Ganger callous of danger

1898 – Veteran railway workers appear to become callous of danger, the coroner said as he closed the inquiry into George Searson’s unnecessary death.

Image Sharyn Moodie 2020

Searson had been a ganger in Victoria for nearly 40 years but had been run over by a railway trolley and killed.

The incident occurred after two train trucks had been derailed, about seven miles towards Albany from Denmark.

The guard and engine driver Thomas Clark couldn’t right the trucks so took the train engine to get help.

Meanwhile, Searson and his team had been told they were needed to help right the trucks. They put sleepers on two trolleys and headed towards the train.

When they met the engine and began to head back to the derailed trucks,  Searson wanted to draw the trolleys behind the engine.

He said he could hold on to the tender chain, so the trolley was dragged behind. The trolleys were not designed to be pulled, they were separate small units to allow railway workers to move along the tracks.  The tender was a unit behind the engine, the chain was a back-up to its usual coupling, to help it stop becoming derailed.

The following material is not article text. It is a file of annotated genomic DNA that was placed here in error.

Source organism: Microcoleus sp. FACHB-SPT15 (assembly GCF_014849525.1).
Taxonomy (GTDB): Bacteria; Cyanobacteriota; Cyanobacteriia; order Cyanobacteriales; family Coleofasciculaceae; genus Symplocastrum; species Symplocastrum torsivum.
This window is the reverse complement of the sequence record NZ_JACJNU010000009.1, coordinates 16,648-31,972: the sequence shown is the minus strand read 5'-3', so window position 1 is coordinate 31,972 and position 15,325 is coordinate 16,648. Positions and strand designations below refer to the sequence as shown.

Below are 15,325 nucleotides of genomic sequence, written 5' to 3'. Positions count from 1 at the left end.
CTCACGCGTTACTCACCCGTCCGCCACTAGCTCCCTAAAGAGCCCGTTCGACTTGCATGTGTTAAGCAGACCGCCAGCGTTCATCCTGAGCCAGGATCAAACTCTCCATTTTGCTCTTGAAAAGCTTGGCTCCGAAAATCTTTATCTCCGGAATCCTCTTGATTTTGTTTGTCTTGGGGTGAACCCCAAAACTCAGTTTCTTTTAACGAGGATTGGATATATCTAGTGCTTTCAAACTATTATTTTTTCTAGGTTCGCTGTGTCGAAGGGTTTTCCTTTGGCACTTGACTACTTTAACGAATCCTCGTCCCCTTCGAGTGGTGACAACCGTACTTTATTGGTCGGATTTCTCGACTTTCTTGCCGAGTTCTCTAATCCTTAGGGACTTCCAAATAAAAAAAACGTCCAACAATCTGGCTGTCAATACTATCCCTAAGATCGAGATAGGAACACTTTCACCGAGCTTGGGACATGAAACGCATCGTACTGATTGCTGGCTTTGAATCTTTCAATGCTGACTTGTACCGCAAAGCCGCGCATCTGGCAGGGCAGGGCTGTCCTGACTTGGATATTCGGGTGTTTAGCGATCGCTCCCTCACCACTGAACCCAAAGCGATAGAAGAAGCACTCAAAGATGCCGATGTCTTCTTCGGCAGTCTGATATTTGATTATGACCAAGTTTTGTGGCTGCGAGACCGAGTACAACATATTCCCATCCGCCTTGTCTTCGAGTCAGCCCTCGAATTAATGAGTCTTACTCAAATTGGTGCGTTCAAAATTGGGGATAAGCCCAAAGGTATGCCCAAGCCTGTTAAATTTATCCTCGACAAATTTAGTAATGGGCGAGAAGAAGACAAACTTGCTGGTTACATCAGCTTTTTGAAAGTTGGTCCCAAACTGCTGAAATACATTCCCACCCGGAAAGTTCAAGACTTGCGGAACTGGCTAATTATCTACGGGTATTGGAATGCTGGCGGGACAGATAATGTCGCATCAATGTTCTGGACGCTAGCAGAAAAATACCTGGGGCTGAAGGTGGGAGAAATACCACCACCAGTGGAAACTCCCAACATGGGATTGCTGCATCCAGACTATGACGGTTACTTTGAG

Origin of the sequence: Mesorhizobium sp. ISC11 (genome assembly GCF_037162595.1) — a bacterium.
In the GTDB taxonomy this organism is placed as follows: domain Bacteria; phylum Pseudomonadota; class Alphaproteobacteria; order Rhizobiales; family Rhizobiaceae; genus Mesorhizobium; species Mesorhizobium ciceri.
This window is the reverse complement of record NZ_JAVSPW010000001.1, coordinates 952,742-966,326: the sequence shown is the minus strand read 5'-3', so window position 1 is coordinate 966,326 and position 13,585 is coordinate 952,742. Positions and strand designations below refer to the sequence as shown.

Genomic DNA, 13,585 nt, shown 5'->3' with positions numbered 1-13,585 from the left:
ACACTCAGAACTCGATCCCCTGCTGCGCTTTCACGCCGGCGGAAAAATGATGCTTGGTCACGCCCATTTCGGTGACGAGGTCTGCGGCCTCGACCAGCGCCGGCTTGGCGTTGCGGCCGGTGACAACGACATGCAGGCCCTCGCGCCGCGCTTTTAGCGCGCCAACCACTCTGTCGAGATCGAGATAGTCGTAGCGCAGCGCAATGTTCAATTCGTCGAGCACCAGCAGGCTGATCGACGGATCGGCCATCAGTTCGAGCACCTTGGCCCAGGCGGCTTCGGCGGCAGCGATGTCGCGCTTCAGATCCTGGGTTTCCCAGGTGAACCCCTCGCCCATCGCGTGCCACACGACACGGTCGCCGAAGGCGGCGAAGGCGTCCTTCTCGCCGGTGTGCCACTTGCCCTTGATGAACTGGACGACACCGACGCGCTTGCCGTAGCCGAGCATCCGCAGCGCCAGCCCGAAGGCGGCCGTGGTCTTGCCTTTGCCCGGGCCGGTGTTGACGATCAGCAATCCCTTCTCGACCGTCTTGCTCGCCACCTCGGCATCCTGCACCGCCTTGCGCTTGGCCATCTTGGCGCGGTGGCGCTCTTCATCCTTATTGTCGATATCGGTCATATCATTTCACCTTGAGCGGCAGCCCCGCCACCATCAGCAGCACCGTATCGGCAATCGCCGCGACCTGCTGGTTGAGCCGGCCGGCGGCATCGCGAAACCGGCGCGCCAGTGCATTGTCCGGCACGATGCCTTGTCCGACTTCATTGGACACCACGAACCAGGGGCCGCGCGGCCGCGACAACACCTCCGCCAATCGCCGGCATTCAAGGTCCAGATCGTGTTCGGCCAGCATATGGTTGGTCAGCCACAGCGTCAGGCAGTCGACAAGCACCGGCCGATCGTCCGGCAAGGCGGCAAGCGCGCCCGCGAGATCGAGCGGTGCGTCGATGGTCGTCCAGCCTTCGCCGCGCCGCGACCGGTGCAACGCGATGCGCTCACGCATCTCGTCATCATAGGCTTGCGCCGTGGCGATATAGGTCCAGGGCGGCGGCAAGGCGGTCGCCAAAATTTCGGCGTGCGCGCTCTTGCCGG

Engine driver Clark later told the inquiry he objected to the trolleys behing pulled behind the train.  The grade was up to 1 in 50 , making the procedure dangerous.

Searson said he had travelled hundreds of miles other times doing this, so eventually Clark relented.

Pearson also wanted fellow line repairer John Washington to hold onto the chain, but Washington thought they should also attach a rope. He didn’t think he would be able to hold the chain once the engine was moving.

Searson reassured him it would be all right. The tram started off, reaching only five miles an hour

As they were going up an incline, Washington  let go of the chain, causing both men to somehow fall forward off the trolley onto the track.

Washington was slightly stunned, but the trolley struck Searson as it passed over him. This caused the trolley to leave the track and the other men on it to be thrown off.

Searson appeared badly injured, so he was put on the trolley and taken back to Washington’s camp.

Clark returned on the engine to Denmark for the postmaster, Mr Doyle, who must have had some first aid knowledge, as he attended to Searson – until he died.

The coroner showed little sympathy for Searson, saying he “must have known that it was prohibited on all railway lines to attach trolleys to engines in such a manner.’’

 The jury decided that “death was due to an accident and that no blame was attachable to anyone except deceased.”

Searson’s gravestone in the Albany cemetery. Image Sharyn Moodie 2020
Albany, WA

Source: The Albany Advertiser, Saturday 26 February 1898, p3

Published by Sharyn Moodie

Travelling around Australia for work, I've found so many amazing headstones. But what is more amazing is the stories behind some of these deaths, and the way newspapers of the day reported them.

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